By now most of us know that drinking a coffee or eating while driving can result in a big fine and six demerit points. Is the RCMP going a bit overboard with this? Absolutely not! Let’s discuss this.
According to the RCMP website:
Eating and drinking; playing loud music; personal grooming and not securing objects such as a purse or coat, cell phone or anything else that can go flying are all considered part of distracted driving.
Anything that causes you to react to something other than actual driving should wait until you are out of the vehicle or parked in an approved parking spot with the vehicle turned off. That is the safest way.
ICBC states on their website that when you are distracted, you react slower. And that most rear-end crashes result in injury are caused by distracted drivers. They further say that distracted driving is responsible for more than one quarter (27%) of all car crash fatalities in B.C.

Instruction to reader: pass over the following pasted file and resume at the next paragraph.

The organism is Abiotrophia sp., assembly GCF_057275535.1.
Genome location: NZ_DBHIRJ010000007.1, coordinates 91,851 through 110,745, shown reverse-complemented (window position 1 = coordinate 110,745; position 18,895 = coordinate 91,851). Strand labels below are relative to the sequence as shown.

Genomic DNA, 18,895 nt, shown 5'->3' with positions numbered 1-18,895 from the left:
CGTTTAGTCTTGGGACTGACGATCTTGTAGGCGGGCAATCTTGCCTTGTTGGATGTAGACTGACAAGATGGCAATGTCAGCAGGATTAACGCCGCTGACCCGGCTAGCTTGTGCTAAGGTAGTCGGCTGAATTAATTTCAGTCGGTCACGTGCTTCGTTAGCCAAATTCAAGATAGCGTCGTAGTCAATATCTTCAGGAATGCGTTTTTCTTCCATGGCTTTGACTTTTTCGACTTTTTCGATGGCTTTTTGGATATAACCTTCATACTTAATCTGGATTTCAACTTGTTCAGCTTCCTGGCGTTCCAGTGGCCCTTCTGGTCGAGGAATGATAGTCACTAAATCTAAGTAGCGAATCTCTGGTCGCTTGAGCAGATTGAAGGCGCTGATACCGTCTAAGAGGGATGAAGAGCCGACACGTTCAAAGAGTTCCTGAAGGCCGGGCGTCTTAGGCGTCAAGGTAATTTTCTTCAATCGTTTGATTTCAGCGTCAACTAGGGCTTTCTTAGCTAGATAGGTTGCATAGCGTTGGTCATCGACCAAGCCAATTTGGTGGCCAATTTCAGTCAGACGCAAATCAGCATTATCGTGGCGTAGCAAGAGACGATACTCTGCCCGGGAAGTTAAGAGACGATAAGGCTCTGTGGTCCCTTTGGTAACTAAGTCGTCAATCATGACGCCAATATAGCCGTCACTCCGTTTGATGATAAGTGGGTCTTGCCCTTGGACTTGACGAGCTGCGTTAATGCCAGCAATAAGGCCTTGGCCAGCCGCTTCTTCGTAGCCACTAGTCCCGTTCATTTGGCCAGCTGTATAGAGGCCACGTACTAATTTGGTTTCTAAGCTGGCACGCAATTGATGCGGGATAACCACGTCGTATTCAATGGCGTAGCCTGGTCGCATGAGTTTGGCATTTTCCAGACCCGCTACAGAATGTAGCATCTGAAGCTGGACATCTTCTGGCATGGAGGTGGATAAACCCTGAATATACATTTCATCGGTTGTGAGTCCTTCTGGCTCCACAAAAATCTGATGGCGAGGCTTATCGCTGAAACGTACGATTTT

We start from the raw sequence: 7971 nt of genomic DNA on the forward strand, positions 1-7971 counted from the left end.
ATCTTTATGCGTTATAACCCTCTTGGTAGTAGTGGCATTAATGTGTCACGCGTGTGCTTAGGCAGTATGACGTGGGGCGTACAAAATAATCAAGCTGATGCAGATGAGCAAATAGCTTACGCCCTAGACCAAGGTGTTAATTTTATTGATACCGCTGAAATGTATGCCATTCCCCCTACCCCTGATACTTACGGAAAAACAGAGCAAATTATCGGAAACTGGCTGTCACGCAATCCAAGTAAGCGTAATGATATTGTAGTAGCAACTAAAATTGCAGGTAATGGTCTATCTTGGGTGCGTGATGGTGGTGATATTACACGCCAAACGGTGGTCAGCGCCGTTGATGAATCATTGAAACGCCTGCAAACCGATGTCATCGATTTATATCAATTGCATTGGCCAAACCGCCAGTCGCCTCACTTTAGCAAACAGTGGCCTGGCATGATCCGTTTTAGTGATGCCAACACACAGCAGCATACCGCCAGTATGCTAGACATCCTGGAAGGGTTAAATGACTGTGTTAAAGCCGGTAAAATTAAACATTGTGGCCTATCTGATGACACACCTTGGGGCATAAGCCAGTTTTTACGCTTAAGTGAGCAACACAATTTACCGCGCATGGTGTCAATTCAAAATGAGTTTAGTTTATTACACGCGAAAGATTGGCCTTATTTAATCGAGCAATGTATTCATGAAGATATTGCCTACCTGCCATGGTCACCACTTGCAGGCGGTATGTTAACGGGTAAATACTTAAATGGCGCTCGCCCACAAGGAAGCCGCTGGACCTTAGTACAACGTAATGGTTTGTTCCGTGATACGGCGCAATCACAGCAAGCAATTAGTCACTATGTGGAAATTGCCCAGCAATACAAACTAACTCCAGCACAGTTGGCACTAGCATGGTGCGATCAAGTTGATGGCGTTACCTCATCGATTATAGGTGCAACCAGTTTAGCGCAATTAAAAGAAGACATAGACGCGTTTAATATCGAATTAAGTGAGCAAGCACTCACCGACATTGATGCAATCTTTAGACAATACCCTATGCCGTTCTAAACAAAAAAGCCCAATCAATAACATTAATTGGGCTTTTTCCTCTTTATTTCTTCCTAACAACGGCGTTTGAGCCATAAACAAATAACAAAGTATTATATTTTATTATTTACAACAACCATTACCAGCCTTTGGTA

I think we can agree that no burger or hot coffee is worth that.
We know that truck drivers face distracted driving hazards more so than other drivers, often due to the amount of time spent on the road. Even if you are well rested and are a stickler for driving safely, what about those you share the road with? Talk to any truck driver and you will be surprised at what they see on a daily basis.
The day-to-day life of today’s trucker is filled with distractions.
Here are just a few examples:
- text messages from a dispatcher
- conversations with someone else in the truck cab
- the display on a computer tablet
- a glance at paperwork in the cab
Ask your company what their policy is on distracted driving. If you or your company don’t have one, ask SafetyDriven, we have the tools to help you.